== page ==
Wildlife Vocalizations: Erim Gómez

Gómez has overcome microaggressions and racism by using them as opportunities to learn and mentor others. Credit: Erim Gómez

Wildlife Vocalizations is a collection of short personal perspectives from people in the field of wildlife sciences.

I have been fortunate throughout my career to have worked with supportive people. But there have been instances where people make a point of bringing up my ethnic background. As a first-generation Mexican-American conducting fieldwork in rural eastern Washington, I would often be asked where I was from. I would always say Oregon, where I spent most of my life. But people would hear an accent and often push the issue, and then I would say I was born in California. Yet, people would usually push further and ask, “where are you really from?”

Gómez wears his traditional guayabera (latino wear). Credit: Erim Gómez

There is often a belief in the U.S. that if someone isn’t white, that person isn’t a real American. Even in graduate school, when I won the prestigious $100,000 Bullitt Environmental Fellowship, my fellow graduate students said the only reason I got my fellowship was because I was a person of color (POC). It was not because I worked to make Southern Oregon University one of the country’s greenest universities, published my undergraduate honors thesis, or was active in mentoring undergraduate students of color. I realized that even my friends view me as lucky and not worthy of my accomplishments.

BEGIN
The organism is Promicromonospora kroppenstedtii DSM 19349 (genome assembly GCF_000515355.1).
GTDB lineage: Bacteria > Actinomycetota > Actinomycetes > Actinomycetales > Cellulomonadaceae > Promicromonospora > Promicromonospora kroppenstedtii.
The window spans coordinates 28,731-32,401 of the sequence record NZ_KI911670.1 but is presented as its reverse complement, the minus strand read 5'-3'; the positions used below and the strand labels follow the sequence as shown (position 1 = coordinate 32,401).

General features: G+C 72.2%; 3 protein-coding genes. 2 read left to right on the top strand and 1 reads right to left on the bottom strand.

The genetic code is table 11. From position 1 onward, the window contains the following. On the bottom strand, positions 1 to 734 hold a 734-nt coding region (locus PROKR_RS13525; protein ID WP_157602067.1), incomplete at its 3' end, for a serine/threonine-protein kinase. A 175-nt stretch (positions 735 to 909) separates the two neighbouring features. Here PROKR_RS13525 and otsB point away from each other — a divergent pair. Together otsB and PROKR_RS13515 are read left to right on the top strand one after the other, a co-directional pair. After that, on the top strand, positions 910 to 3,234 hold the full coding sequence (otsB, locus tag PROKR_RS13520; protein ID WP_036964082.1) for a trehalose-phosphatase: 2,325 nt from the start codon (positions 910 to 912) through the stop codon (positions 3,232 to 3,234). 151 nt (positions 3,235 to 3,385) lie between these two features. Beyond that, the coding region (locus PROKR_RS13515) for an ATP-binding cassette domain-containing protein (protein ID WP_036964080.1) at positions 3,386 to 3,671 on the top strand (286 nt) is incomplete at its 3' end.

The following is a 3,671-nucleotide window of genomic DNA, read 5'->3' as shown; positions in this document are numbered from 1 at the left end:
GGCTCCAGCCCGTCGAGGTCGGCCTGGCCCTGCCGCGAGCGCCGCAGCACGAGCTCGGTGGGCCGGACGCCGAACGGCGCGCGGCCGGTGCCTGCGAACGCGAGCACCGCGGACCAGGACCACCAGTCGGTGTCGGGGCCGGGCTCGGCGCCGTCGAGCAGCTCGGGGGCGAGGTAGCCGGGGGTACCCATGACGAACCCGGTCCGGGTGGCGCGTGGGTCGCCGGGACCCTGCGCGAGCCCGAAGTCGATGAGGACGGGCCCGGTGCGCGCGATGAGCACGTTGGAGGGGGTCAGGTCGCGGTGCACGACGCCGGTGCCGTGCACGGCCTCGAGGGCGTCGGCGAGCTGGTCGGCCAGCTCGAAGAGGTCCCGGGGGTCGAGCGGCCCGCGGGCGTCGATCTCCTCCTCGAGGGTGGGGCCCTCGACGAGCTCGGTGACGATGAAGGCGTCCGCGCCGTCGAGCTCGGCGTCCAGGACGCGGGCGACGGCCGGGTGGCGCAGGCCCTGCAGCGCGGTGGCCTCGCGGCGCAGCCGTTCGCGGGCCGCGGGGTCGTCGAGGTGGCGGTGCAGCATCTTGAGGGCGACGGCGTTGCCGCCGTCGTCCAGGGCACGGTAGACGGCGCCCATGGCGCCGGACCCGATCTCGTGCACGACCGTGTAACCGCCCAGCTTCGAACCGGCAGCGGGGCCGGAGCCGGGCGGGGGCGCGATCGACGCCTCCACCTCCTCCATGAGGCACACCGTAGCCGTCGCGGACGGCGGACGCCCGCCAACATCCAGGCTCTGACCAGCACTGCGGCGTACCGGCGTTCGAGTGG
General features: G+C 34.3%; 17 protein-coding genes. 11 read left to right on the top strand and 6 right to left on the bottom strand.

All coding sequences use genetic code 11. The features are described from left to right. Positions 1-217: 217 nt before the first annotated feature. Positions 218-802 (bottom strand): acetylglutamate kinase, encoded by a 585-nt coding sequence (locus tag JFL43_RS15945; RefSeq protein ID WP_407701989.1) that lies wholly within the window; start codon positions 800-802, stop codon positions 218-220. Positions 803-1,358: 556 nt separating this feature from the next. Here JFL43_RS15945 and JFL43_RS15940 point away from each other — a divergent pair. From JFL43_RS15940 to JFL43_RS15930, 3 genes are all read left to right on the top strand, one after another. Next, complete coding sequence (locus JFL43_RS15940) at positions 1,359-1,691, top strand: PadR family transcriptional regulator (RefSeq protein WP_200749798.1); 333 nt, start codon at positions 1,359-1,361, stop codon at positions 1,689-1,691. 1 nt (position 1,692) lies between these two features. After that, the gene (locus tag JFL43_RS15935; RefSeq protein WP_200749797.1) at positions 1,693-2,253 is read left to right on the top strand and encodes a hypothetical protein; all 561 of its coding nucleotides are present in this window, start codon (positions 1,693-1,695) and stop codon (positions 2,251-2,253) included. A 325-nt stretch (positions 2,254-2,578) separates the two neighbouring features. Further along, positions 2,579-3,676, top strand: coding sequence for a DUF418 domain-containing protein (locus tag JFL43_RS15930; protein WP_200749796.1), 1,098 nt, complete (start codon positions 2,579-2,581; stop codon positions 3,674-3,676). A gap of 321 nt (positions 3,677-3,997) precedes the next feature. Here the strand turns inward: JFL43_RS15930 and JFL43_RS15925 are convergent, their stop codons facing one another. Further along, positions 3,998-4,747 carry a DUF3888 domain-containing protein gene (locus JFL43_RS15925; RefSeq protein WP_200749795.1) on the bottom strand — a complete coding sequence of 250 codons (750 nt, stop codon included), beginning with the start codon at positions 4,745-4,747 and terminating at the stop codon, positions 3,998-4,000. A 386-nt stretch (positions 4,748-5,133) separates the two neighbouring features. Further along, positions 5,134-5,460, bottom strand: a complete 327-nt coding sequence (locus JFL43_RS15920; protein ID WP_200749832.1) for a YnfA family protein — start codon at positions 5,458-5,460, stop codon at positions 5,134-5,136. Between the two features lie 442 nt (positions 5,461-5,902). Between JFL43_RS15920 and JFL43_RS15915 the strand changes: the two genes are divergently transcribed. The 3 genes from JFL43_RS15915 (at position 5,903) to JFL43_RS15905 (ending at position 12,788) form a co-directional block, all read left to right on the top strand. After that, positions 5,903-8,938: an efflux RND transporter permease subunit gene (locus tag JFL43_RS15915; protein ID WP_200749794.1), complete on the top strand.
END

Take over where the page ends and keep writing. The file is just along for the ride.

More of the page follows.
Gómez teaching in the lab. Credit: Erim Gómez

At my first full-time faculty appointment (not my current institution) my fellow professors would always assume I was a Spanish or ethnic studies professor. The way that I overcome these microaggressions is to use them as learning opportunities for those around me. While it isn’t fair that POC always have to practice patience and be the one to educate, it is the technique I use because it is better than getting upset. And even at times, it becomes too much to deal with and can wear on me. Despite these overt instances of racism and microaggressions, I have persisted. I have just been promoted from lecturer to assistant professor in wildlife biology at one of the top wildlife biology programs in the country, the University of Montana.

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